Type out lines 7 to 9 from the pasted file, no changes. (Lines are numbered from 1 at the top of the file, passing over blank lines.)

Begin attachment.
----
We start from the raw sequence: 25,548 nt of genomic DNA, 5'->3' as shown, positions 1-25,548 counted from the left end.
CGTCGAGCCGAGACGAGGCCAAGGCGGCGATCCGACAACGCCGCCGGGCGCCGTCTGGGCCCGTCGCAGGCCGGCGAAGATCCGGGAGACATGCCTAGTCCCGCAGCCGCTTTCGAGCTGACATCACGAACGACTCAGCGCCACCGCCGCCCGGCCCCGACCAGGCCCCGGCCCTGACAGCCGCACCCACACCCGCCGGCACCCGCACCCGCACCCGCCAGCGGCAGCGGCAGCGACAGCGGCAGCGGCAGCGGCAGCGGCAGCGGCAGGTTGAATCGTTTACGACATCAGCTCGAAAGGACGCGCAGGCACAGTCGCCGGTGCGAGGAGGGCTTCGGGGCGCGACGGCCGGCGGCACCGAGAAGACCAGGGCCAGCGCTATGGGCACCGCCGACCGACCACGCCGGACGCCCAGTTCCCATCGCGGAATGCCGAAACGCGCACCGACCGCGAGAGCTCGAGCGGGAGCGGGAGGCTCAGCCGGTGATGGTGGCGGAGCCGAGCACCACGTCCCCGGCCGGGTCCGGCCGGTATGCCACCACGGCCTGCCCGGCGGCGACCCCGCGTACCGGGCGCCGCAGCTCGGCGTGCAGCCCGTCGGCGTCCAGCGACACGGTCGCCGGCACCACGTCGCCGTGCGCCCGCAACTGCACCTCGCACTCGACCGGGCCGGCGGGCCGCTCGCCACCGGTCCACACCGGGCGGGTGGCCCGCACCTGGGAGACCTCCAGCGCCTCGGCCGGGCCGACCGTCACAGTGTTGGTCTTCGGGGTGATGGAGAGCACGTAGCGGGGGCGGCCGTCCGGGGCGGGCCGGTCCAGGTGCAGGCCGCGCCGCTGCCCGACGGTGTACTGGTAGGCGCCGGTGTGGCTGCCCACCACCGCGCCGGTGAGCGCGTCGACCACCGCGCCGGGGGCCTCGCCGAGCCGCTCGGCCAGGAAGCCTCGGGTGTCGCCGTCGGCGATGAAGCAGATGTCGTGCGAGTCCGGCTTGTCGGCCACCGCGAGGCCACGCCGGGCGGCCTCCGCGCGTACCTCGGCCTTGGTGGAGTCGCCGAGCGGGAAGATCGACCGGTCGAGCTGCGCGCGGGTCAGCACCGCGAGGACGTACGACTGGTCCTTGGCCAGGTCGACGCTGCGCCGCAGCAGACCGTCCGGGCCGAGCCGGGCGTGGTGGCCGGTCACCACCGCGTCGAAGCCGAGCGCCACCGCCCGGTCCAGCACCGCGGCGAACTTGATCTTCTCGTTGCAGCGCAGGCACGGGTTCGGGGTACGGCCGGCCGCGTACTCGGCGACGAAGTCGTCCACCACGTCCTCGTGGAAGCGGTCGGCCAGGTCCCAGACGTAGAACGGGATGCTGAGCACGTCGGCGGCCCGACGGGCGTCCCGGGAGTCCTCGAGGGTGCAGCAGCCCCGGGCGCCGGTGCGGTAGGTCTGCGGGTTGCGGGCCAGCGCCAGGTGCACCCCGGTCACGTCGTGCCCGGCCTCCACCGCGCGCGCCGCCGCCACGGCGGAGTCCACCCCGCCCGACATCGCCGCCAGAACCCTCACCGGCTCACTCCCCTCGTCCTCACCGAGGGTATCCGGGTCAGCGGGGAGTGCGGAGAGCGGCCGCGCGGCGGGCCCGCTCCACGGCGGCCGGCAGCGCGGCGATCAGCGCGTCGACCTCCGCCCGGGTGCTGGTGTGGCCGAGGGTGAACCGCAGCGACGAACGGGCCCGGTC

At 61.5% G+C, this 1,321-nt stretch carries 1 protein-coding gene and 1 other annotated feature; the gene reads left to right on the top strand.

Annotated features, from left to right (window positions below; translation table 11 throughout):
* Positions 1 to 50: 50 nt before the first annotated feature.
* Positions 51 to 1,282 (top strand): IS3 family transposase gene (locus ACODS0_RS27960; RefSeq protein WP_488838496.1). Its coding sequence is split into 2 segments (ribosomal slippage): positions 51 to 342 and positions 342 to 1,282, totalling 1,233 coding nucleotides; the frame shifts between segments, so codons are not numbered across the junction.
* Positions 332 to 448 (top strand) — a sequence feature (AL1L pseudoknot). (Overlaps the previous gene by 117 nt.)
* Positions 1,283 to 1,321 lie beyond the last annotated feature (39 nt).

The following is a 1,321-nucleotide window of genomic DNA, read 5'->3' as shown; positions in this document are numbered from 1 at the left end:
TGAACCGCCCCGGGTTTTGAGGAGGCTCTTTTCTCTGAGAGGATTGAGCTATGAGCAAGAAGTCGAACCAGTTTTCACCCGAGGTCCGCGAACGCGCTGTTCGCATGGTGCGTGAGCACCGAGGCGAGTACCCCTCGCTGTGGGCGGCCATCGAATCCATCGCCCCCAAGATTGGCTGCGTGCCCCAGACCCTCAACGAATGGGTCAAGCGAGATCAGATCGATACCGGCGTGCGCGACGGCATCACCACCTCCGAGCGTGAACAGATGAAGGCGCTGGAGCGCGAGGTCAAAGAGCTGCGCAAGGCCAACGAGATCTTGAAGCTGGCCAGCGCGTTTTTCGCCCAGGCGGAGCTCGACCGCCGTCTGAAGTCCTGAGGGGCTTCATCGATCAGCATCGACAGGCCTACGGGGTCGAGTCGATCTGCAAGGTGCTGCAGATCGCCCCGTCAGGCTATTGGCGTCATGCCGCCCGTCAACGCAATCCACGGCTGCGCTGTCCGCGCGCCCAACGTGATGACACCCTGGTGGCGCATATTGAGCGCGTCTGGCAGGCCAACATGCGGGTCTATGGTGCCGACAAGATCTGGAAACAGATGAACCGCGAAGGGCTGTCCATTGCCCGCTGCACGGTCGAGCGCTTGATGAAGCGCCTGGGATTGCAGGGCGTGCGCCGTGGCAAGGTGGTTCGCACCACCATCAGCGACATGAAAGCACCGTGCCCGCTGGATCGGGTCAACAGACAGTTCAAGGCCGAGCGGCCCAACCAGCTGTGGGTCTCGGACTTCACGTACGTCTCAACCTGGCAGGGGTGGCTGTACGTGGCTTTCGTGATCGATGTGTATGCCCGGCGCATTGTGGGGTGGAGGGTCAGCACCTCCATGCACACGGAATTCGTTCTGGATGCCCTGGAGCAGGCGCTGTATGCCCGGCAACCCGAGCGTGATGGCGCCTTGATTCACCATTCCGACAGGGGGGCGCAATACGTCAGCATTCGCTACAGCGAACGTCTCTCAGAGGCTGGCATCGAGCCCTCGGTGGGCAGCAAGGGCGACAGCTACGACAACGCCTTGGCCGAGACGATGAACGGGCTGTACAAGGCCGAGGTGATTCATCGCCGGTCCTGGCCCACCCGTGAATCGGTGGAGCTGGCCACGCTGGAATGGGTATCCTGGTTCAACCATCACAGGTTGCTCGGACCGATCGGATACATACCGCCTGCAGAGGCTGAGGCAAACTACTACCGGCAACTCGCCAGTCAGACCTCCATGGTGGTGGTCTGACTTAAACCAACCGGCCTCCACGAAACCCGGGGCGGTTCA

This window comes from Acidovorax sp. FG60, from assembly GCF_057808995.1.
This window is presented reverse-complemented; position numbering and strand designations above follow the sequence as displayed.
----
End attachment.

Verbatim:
* Positions 332 to 448 (top strand) — a sequence feature (AL1L pseudoknot). (Overlaps the previous gene by 117 nt.)
* Positions 1,283 to 1,321 lie beyond the last annotated feature (39 nt).

The following is a 1,321-nucleotide window of genomic DNA, read 5'->3' as shown; positions in this document are numbered from 1 at the left end: